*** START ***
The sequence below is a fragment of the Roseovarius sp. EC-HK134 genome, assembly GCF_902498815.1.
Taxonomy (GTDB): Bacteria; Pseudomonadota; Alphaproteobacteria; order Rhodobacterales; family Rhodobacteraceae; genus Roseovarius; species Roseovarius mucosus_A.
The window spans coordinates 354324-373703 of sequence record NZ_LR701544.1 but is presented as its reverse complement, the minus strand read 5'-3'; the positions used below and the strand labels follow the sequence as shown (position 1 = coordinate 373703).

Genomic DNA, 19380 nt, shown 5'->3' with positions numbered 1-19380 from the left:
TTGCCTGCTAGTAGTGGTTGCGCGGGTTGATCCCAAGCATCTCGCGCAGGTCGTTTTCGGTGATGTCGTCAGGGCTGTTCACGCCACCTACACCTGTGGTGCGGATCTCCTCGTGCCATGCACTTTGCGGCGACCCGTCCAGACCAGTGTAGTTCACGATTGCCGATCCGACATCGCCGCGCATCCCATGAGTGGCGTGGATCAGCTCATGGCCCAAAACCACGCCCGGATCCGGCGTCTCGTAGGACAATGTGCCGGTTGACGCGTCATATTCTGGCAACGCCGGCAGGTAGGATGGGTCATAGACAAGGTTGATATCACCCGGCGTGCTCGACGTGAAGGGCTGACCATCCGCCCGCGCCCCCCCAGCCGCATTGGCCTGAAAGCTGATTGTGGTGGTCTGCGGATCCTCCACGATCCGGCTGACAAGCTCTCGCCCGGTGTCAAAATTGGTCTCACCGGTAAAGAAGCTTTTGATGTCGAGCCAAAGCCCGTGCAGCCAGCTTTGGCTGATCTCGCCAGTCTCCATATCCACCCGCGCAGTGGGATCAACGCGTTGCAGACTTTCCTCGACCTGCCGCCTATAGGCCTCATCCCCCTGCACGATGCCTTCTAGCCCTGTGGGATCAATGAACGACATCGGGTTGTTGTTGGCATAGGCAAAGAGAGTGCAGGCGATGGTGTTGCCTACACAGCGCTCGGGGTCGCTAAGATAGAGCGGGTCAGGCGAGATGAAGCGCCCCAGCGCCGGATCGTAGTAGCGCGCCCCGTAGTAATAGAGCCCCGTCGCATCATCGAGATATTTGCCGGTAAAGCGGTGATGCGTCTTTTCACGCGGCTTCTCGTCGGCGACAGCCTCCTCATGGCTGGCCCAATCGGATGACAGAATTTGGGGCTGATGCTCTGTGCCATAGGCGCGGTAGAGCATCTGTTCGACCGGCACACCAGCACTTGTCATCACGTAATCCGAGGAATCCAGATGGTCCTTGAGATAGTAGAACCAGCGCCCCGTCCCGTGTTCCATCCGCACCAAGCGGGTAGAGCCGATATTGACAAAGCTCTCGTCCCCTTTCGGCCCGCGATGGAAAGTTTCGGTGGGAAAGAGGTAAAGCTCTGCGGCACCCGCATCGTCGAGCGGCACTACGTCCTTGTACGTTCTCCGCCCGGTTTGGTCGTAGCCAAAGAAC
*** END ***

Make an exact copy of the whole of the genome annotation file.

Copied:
The sequence below is a fragment of the Roseovarius sp. EC-HK134 genome, assembly GCF_902498815.1.
Taxonomy (GTDB): Bacteria; Pseudomonadota; Alphaproteobacteria; order Rhodobacterales; family Rhodobacteraceae; genus Roseovarius; species Roseovarius mucosus_A.
The window spans coordinates 354324-373703 of sequence record NZ_LR701544.1 but is presented as its reverse complement, the minus strand read 5'-3'; the positions used below and the strand labels follow the sequence as shown (position 1 = coordinate 373703).

Genomic DNA, 19380 nt, shown 5'->3' with positions numbered 1-19380 from the left:
TTGCCTGCTAGTAGTGGTTGCGCGGGTTGATCCCAAGCATCTCGCGCAGGTCGTTTTCGGTGATGTCGTCAGGGCTGTTCACGCCACCTACACCTGTGGTGCGGATCTCCTCGTGCCATGCACTTTGCGGCGACCCGTCCAGACCAGTGTAGTTCACGATTGCCGATCCGACATCGCCGCGCATCCCATGAGTGGCGTGGATCAGCTCATGGCCCAAAACCACGCCCGGATCCGGCGTCTCGTAGGACAATGTGCCGGTTGACGCGTCATATTCTGGCAACGCCGGCAGGTAGGATGGGTCATAGACAAGGTTGATATCACCCGGCGTGCTCGACGTGAAGGGCTGACCATCCGCCCGCGCCCCCCCAGCCGCATTGGCCTGAAAGCTGATTGTGGTGGTCTGCGGATCCTCCACGATCCGGCTGACAAGCTCTCGCCCGGTGTCAAAATTGGTCTCACCGGTAAAGAAGCTTTTGATGTCGAGCCAAAGCCCGTGCAGCCAGCTTTGGCTGATCTCGCCAGTCTCCATATCCACCCGCGCAGTGGGATCAACGCGTTGCAGACTTTCCTCGACCTGCCGCCTATAGGCCTCATCCCCCTGCACGATGCCTTCTAGCCCTGTGGGATCAATGAACGACATCGGGTTGTTGTTGGCATAGGCAAAGAGAGTGCAGGCGATGGTGTTGCCTACACAGCGCTCGGGGTCGCTAAGATAGAGCGGGTCAGGCGAGATGAAGCGCCCCAGCGCCGGATCGTAGTAGCGCGCCCCGTAGTAATAGAGCCCCGTCGCATCATCGAGATATTTGCCGGTAAAGCGGTGATGCGTCTTTTCACGCGGCTTCTCGTCGGCGACAGCCTCCTCATGGCTGGCCCAATCGGATGACAGAATTTGGGGCTGATGCTCTGTGCCATAGGCGCGGTAGAGCATCTGTTCGACCGGCACACCAGCACTTGTCATCACGTAATCCGAGGAATCCAGATGGTCCTTGAGATAGTAGAACCAGCGCCCCGTCCCGTGTTCCATCCGCACCAAGCGGGTAGAGCCGATATTGACAAAGCTCTCGTCCCCTTTCGGCCCGCGATGGAAAGTTTCGGTGGGAAAGAGGTAAAGCTCTGCGGCACCCGCATCGTCGAGCGGCACTACGTCCTTGTACGTTCTCCGCCCGGTTTGGTCGTAGCCAAAGAAC